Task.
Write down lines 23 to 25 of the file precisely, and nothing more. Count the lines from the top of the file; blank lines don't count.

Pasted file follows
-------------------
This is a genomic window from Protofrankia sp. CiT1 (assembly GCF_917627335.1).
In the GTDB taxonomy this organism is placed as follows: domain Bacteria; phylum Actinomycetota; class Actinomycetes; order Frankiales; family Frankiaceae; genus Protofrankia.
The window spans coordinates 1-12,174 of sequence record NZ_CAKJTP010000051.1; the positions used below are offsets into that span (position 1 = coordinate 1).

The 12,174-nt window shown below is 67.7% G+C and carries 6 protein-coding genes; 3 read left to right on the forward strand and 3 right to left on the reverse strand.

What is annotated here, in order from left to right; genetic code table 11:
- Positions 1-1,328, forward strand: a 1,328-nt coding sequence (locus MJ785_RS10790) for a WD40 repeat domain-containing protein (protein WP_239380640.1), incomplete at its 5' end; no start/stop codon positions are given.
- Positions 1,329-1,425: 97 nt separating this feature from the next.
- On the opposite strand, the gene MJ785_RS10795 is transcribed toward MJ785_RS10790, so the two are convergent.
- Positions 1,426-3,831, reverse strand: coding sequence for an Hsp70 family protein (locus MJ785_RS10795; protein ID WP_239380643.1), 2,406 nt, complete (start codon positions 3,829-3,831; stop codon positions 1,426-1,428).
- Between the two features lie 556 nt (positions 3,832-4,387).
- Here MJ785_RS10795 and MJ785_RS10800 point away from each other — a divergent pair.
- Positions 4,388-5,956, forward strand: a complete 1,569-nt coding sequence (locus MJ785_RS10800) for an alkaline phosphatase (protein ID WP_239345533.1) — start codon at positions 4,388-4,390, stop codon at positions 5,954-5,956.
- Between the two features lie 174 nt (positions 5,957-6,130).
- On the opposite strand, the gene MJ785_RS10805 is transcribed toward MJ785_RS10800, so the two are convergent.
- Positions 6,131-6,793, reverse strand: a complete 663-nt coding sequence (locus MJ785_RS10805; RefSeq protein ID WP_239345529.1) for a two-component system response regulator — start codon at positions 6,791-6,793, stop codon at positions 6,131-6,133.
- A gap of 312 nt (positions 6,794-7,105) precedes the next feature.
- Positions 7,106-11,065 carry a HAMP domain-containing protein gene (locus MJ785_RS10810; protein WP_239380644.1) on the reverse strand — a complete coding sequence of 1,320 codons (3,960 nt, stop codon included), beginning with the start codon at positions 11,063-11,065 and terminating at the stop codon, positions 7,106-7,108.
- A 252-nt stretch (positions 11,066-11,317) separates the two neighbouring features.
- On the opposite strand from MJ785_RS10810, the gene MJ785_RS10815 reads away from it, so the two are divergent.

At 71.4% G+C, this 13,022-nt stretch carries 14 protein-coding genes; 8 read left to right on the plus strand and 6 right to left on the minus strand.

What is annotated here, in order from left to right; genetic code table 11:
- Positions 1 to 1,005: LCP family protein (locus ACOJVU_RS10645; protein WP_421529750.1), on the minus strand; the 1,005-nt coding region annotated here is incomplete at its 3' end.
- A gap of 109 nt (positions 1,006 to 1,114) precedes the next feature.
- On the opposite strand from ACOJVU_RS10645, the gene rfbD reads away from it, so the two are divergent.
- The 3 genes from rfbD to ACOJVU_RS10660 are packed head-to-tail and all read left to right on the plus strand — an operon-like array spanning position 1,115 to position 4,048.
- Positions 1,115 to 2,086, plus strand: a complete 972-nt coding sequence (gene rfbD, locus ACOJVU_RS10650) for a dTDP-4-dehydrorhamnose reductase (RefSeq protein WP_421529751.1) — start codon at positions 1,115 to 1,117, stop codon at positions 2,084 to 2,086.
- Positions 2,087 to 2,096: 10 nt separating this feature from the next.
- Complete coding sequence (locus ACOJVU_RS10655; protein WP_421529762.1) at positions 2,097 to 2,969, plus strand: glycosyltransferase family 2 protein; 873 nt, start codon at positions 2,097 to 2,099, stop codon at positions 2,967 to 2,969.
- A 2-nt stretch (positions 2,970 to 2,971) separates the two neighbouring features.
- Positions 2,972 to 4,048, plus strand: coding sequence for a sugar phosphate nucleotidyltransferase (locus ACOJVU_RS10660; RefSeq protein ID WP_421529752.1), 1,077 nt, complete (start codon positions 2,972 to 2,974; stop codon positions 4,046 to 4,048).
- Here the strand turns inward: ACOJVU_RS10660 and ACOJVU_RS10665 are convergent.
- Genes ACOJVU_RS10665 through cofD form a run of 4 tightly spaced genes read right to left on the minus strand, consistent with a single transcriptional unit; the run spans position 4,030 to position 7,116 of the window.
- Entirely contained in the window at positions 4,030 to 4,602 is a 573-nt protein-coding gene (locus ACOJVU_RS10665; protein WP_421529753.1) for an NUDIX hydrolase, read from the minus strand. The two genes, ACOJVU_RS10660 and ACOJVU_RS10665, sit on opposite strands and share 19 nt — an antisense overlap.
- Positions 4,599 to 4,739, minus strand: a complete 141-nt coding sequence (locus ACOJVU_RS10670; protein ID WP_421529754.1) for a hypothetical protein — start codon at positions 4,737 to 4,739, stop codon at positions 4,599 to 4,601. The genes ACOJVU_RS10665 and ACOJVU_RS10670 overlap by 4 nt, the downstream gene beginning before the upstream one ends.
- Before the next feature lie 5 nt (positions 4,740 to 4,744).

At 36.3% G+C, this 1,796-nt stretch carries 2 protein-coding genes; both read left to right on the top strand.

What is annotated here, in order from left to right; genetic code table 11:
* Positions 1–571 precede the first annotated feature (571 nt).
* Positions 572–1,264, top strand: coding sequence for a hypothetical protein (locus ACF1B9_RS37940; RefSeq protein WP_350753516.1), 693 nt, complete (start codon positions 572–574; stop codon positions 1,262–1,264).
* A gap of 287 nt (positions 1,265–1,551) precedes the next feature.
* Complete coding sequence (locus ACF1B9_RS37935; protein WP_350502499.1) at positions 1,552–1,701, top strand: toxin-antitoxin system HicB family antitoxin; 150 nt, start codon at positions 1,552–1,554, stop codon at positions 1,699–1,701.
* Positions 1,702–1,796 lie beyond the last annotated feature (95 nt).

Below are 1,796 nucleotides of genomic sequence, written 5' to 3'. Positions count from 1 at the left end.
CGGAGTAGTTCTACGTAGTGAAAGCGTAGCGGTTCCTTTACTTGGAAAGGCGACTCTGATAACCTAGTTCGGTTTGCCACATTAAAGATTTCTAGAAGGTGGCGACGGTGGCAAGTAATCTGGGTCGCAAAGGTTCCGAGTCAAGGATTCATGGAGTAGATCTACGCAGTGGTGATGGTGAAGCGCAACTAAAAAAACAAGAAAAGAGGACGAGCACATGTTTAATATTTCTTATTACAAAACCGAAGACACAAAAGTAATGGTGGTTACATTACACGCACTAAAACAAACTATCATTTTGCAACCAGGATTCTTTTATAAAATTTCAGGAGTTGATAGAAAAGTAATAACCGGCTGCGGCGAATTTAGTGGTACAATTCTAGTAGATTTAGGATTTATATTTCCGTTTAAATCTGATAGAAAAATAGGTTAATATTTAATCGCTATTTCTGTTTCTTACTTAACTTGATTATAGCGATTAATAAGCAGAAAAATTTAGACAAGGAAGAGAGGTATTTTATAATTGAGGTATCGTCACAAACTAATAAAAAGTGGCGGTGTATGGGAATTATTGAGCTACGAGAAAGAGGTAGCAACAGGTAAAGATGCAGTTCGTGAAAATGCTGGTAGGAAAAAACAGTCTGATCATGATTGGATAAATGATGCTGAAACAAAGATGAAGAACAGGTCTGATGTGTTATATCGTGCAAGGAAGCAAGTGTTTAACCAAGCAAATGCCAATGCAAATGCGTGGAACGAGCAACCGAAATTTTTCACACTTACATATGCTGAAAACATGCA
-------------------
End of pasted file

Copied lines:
- A gap of 109 nt (positions 1,006 to 1,114) precedes the next feature.
- On the opposite strand from ACOJVU_RS10645, the gene rfbD reads away from it, so the two are divergent.
- The 3 genes from rfbD to ACOJVU_RS10660 are packed head-to-tail and all read left to right on the plus strand — an operon-like array spanning position 1,115 to position 4,048.